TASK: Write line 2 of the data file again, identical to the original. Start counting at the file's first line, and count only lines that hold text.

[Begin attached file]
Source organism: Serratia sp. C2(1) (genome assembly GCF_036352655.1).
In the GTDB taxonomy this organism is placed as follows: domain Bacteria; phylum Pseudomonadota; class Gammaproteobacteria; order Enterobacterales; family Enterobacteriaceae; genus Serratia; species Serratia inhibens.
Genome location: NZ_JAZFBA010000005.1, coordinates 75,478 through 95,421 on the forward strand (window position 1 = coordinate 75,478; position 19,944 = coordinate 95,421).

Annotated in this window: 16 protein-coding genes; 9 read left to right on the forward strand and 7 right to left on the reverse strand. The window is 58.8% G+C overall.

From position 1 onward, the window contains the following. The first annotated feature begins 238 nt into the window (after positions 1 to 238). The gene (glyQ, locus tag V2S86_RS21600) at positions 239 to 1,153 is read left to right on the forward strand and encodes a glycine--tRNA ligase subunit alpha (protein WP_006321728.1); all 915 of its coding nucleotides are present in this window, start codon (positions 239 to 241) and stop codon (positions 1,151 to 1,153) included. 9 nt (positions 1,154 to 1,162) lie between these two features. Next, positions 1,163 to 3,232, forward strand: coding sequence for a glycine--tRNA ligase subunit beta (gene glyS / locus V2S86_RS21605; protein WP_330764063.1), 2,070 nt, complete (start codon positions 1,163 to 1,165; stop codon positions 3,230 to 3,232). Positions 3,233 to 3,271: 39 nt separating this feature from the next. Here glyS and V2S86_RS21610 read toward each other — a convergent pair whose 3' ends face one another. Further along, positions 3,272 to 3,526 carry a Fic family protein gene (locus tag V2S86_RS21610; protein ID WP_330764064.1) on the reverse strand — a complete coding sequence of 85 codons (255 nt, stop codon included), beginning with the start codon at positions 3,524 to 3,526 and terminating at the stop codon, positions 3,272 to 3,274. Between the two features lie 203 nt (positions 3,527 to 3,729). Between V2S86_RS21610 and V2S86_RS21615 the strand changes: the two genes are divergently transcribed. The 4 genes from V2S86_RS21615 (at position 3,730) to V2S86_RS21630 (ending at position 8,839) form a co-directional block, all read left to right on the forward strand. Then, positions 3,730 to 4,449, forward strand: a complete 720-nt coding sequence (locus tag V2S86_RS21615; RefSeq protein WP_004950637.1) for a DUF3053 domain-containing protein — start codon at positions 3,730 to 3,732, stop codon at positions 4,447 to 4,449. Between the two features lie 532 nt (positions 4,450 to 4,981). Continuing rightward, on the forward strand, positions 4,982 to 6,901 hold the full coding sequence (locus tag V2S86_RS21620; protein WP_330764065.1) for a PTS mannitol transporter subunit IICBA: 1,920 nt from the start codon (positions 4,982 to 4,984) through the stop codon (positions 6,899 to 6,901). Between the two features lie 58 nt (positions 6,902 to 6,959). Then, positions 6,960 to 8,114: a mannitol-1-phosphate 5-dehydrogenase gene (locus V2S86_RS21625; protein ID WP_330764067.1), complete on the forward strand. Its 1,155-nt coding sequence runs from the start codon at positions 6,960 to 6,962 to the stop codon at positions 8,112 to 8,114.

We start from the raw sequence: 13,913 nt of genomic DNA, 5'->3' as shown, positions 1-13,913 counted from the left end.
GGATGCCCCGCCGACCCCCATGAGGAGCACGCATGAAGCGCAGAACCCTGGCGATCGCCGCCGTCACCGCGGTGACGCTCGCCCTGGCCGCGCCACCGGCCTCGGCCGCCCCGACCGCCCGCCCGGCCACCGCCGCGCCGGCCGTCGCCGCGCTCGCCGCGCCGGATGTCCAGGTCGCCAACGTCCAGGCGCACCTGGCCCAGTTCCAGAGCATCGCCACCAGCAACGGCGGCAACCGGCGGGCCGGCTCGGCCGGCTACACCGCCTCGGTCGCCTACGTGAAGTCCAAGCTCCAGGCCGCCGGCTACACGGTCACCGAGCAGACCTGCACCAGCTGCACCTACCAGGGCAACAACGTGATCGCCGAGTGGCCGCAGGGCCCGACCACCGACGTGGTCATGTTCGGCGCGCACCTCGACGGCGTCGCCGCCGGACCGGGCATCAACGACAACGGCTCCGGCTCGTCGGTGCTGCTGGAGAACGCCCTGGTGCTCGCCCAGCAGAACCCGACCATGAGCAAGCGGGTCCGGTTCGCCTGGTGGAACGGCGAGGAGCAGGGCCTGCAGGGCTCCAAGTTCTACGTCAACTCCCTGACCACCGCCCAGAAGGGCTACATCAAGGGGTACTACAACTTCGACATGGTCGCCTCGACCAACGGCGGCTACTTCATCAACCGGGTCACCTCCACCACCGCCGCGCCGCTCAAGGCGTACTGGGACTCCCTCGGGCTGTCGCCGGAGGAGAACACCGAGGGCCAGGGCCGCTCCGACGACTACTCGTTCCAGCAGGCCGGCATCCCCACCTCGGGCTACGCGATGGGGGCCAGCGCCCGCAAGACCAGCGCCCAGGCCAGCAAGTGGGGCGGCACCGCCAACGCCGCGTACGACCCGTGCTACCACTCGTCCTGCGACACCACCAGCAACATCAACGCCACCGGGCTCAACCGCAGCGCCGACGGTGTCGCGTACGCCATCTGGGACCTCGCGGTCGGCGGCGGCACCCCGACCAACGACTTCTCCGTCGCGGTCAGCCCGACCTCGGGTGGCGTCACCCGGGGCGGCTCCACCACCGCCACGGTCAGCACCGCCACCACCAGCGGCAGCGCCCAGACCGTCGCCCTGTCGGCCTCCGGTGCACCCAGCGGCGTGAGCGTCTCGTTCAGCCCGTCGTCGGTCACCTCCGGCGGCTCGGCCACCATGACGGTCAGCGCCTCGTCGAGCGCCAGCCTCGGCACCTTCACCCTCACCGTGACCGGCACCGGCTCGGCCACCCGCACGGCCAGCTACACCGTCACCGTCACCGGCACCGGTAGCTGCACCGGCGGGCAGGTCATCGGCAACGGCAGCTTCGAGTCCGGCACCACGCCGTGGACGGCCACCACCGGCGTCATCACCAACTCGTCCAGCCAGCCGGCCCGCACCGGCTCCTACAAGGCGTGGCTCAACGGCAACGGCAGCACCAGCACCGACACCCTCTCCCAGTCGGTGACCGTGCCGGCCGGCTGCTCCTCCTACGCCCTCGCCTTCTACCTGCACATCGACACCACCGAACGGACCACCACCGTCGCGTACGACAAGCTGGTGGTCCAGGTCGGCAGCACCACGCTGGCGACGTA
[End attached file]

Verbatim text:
In the GTDB taxonomy this organism is placed as follows: domain Bacteria; phylum Pseudomonadota; class Gammaproteobacteria; order Enterobacterales; family Enterobacteriaceae; genus Serratia; species Serratia inhibens.